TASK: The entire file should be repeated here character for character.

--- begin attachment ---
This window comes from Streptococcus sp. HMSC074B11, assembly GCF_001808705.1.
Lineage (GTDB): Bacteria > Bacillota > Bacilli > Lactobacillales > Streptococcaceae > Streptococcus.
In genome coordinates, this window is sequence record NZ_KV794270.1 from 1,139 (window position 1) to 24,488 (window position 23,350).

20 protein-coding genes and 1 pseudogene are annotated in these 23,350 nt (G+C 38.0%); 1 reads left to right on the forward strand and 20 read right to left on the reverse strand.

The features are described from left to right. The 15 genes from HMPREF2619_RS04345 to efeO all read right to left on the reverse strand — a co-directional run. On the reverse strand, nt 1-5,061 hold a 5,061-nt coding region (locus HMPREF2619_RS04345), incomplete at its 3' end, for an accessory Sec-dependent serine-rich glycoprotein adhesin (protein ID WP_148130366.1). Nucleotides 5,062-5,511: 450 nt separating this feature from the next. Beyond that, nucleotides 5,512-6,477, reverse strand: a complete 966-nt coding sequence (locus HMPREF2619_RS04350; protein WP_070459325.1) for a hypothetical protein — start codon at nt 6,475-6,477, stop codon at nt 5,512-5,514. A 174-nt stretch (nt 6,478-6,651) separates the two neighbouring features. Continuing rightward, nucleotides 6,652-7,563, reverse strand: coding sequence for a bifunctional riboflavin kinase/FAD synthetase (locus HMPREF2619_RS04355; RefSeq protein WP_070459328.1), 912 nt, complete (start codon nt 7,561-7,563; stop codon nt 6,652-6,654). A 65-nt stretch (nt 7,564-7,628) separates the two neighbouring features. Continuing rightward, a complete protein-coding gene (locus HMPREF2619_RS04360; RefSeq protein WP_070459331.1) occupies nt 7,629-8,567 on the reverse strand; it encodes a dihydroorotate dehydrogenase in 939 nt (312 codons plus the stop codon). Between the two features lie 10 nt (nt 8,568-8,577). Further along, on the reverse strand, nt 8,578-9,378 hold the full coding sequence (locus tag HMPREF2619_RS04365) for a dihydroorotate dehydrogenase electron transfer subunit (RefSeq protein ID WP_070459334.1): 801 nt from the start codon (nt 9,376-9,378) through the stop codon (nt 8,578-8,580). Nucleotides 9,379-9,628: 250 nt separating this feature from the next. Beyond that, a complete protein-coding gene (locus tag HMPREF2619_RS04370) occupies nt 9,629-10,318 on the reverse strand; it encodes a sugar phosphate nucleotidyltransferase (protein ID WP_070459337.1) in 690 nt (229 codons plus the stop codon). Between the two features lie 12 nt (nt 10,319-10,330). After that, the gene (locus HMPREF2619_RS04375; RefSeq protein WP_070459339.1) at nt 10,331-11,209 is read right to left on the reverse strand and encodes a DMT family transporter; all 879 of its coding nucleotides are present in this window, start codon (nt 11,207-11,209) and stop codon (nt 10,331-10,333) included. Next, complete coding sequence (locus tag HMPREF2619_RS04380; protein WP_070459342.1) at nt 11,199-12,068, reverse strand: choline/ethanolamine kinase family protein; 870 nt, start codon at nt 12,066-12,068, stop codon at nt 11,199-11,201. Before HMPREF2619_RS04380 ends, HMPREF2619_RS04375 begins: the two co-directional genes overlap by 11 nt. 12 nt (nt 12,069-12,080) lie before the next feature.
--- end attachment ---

This window comes from Streptococcus sp. HMSC074B11, assembly GCF_001808705.1.
Lineage (GTDB): Bacteria > Bacillota > Bacilli > Lactobacillales > Streptococcaceae > Streptococcus.
In genome coordinates, this window is sequence record NZ_KV794270.1 from 1,139 (window position 1) to 24,488 (window position 23,350).

20 protein-coding genes and 1 pseudogene are annotated in these 23,350 nt (G+C 38.0%); 1 reads left to right on the forward strand and 20 read right to left on the reverse strand.

The features are described from left to right. The 15 genes from HMPREF2619_RS04345 to efeO all read right to left on the reverse strand — a co-directional run. On the reverse strand, nt 1-5,061 hold a 5,061-nt coding region (locus HMPREF2619_RS04345), incomplete at its 3' end, for an accessory Sec-dependent serine-rich glycoprotein adhesin (protein ID WP_148130366.1). Nucleotides 5,062-5,511: 450 nt separating this feature from the next. Beyond that, nucleotides 5,512-6,477, reverse strand: a complete 966-nt coding sequence (locus HMPREF2619_RS04350; protein WP_070459325.1) for a hypothetical protein — start codon at nt 6,475-6,477, stop codon at nt 5,512-5,514. A 174-nt stretch (nt 6,478-6,651) separates the two neighbouring features. Continuing rightward, nucleotides 6,652-7,563, reverse strand: coding sequence for a bifunctional riboflavin kinase/FAD synthetase (locus HMPREF2619_RS04355; RefSeq protein WP_070459328.1), 912 nt, complete (start codon nt 7,561-7,563; stop codon nt 6,652-6,654). A 65-nt stretch (nt 7,564-7,628) separates the two neighbouring features. Continuing rightward, a complete protein-coding gene (locus HMPREF2619_RS04360; RefSeq protein WP_070459331.1) occupies nt 7,629-8,567 on the reverse strand; it encodes a dihydroorotate dehydrogenase in 939 nt (312 codons plus the stop codon). Between the two features lie 10 nt (nt 8,568-8,577). Further along, on the reverse strand, nt 8,578-9,378 hold the full coding sequence (locus tag HMPREF2619_RS04365) for a dihydroorotate dehydrogenase electron transfer subunit (RefSeq protein ID WP_070459334.1): 801 nt from the start codon (nt 9,376-9,378) through the stop codon (nt 8,578-8,580). Nucleotides 9,379-9,628: 250 nt separating this feature from the next. Beyond that, a complete protein-coding gene (locus tag HMPREF2619_RS04370) occupies nt 9,629-10,318 on the reverse strand; it encodes a sugar phosphate nucleotidyltransferase (protein ID WP_070459337.1) in 690 nt (229 codons plus the stop codon). Between the two features lie 12 nt (nt 10,319-10,330). After that, the gene (locus HMPREF2619_RS04375; RefSeq protein WP_070459339.1) at nt 10,331-11,209 is read right to left on the reverse strand and encodes a DMT family transporter; all 879 of its coding nucleotides are present in this window, start codon (nt 11,207-11,209) and stop codon (nt 10,331-10,333) included. Next, complete coding sequence (locus tag HMPREF2619_RS04380; protein WP_070459342.1) at nt 11,199-12,068, reverse strand: choline/ethanolamine kinase family protein; 870 nt, start codon at nt 12,066-12,068, stop codon at nt 11,199-11,201. Before HMPREF2619_RS04380 ends, HMPREF2619_RS04375 begins: the two co-directional genes overlap by 11 nt. 12 nt (nt 12,069-12,080) lie before the next feature.